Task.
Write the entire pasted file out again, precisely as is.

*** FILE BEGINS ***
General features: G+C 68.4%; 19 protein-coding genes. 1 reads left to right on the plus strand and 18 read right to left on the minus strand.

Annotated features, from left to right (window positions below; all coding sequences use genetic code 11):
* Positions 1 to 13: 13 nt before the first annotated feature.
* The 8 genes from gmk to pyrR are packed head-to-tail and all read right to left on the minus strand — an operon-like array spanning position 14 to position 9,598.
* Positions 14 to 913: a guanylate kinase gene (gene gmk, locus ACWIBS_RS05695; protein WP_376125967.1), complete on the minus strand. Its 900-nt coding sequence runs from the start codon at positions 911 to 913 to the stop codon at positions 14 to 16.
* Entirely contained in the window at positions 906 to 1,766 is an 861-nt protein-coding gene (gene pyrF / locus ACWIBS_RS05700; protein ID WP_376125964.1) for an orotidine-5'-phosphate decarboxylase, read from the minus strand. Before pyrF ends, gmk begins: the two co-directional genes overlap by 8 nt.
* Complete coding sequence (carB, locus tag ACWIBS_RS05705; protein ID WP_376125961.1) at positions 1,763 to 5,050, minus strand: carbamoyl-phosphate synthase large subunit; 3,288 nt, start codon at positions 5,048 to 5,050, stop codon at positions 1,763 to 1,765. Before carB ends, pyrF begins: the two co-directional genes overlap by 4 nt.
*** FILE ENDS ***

General features: G+C 68.4%; 19 protein-coding genes. 1 reads left to right on the plus strand and 18 read right to left on the minus strand.

Annotated features, from left to right (window positions below; all coding sequences use genetic code 11):
* Positions 1 to 13: 13 nt before the first annotated feature.
* The 8 genes from gmk to pyrR are packed head-to-tail and all read right to left on the minus strand — an operon-like array spanning position 14 to position 9,598.
* Positions 14 to 913: a guanylate kinase gene (gene gmk, locus ACWIBS_RS05695; protein WP_376125967.1), complete on the minus strand. Its 900-nt coding sequence runs from the start codon at positions 911 to 913 to the stop codon at positions 14 to 16.
* Entirely contained in the window at positions 906 to 1,766 is an 861-nt protein-coding gene (gene pyrF / locus ACWIBS_RS05700; protein ID WP_376125964.1) for an orotidine-5'-phosphate decarboxylase, read from the minus strand. Before pyrF ends, gmk begins: the two co-directional genes overlap by 8 nt.
* Complete coding sequence (carB, locus tag ACWIBS_RS05705; protein ID WP_376125961.1) at positions 1,763 to 5,050, minus strand: carbamoyl-phosphate synthase large subunit; 3,288 nt, start codon at positions 5,048 to 5,050, stop codon at positions 1,763 to 1,765. Before carB ends, pyrF begins: the two co-directional genes overlap by 4 nt.